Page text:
Most often, with total control over their budget, they are able to generate savings which they normally use to augment the year-end bonuses of their employees. But sometimes, such absolute control over the budget can lead to abuse.
In the case of the SC, it was able to generate savings of P3.19 billion (US$73.3 million)* from prior years’ budgets – P2.383 billion ($54.74 million) of which the justices had “earmarked” in 2012 for the construction of the Manila Hall of Justice, Cebu Court of Appeals (CA) building, and Cagayan de Oro CA building.
A DBM source said the SC might have contravened budget rules when it allocated its savings for projects that are not itemized in its budget for that fiscal year. Since the construction of the Manila Hall of Justice, the Cebu CA building and the Cagayan de Oro CA building was absent in its budget list for 2012, the funding allocation for these projects for that year was not justified. (READ: Did SC flout budget procedures?)
But a court insider argued that the savings were only “earmarked” and not essentially realigned since there was no item in the SC that would have authorized the transfer of the funds for the Manila Hall of Justice and the CA buildings.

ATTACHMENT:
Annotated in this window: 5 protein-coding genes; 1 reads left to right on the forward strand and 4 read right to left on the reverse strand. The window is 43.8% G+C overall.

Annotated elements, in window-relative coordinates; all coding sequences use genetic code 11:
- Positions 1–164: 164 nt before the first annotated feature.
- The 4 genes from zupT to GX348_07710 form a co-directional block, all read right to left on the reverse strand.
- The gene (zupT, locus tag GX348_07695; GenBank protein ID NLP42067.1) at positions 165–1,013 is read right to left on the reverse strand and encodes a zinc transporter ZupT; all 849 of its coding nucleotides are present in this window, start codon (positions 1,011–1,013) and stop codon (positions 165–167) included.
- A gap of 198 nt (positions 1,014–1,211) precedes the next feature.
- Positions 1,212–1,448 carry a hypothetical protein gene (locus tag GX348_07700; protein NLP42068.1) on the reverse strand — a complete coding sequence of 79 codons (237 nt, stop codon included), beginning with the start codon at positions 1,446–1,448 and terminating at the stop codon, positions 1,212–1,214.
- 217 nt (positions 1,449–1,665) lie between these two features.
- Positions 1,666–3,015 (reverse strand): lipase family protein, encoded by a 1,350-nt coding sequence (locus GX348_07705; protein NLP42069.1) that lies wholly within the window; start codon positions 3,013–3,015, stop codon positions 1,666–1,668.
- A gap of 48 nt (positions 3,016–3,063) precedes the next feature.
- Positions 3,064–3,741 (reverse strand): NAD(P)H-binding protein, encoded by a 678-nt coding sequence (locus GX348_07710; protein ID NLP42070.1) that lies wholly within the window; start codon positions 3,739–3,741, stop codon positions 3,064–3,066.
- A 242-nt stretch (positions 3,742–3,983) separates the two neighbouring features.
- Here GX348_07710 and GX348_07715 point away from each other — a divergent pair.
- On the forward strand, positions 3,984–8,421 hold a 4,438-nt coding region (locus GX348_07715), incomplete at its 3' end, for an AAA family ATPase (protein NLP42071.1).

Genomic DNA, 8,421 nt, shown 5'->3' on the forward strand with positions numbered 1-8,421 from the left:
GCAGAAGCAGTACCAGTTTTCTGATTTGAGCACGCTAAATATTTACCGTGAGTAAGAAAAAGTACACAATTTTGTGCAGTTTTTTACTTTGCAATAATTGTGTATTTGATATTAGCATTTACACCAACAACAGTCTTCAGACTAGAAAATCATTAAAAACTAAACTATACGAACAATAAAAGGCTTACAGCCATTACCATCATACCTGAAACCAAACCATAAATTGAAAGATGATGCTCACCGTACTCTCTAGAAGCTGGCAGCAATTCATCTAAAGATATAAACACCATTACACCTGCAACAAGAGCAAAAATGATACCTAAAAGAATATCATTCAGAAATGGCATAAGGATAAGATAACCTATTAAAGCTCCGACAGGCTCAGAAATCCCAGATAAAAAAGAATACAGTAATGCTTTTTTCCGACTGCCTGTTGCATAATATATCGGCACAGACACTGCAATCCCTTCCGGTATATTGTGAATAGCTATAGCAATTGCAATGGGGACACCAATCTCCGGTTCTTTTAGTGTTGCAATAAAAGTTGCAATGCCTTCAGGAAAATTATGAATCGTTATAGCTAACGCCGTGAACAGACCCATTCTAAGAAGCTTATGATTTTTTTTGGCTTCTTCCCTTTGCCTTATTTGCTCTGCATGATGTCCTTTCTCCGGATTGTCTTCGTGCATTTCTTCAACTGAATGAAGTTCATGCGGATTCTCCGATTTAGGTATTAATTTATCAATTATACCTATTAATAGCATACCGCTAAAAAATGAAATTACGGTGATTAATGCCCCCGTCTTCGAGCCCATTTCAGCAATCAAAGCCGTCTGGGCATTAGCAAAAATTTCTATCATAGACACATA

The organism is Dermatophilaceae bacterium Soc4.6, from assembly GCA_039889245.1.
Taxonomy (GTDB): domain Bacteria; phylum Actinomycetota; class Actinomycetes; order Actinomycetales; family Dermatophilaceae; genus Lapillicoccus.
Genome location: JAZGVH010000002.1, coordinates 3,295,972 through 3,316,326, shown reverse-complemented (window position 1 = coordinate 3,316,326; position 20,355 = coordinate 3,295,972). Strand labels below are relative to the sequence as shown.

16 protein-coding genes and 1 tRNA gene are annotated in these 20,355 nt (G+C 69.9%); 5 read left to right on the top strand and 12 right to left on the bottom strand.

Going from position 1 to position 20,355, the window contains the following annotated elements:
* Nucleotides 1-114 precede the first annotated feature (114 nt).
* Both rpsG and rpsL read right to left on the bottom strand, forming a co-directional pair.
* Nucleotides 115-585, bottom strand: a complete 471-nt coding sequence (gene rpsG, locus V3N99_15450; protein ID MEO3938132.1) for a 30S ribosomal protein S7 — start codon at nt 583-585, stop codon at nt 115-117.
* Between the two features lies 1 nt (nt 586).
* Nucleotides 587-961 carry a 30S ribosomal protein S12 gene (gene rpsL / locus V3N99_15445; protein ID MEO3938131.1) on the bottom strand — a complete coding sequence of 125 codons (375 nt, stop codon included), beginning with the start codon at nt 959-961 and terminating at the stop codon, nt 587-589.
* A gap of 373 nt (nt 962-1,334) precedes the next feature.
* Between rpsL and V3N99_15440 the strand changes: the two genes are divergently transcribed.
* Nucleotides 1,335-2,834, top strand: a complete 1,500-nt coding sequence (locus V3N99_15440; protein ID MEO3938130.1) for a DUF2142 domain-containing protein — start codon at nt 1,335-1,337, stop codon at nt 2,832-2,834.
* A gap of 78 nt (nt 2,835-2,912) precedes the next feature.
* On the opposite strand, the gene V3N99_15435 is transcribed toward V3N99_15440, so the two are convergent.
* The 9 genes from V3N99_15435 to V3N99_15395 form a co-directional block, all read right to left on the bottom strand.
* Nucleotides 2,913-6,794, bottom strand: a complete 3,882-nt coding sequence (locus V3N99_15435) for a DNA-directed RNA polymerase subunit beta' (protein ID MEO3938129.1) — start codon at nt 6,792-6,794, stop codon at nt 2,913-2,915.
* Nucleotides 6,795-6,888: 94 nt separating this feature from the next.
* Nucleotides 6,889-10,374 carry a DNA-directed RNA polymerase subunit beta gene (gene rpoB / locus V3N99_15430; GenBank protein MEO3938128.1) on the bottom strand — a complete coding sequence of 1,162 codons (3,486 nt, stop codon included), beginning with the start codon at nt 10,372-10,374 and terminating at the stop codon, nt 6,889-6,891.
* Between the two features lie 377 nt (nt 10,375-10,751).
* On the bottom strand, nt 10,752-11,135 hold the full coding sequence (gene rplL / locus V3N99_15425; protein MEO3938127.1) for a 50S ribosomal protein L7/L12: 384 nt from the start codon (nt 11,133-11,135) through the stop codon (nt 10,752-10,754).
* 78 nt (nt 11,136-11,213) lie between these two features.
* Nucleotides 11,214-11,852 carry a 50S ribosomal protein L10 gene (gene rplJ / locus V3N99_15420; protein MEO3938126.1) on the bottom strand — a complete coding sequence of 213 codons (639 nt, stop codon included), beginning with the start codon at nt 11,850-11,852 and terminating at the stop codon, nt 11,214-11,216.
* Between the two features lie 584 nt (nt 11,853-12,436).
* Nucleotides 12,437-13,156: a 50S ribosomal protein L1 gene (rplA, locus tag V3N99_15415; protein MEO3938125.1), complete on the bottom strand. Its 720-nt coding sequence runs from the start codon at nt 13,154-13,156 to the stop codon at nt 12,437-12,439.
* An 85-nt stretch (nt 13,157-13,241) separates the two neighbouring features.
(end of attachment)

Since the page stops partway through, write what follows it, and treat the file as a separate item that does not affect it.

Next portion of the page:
“To earmark is a preliminary step before actual realignment. In short, the en banc, for planning purposes, intended to use the (P2.383 billion) for the halls of justice, with the actual realignment to take place when an item for capital outlay is placed in the SC budget,” the SC source said.
In 2013, while the annual budget was being deliberated on by Congress, the SC requested that an item for the construction of halls of justice be put as an item in the SC’s capital outlay. (Based on the 2013 SC budget, this amounted to P1 million). This allowed Chief Justice Maria Lourdes Sereno, who has the sole authority to realign the SC budget, to formally set aside the savings for the halls of justice, the SC insider said.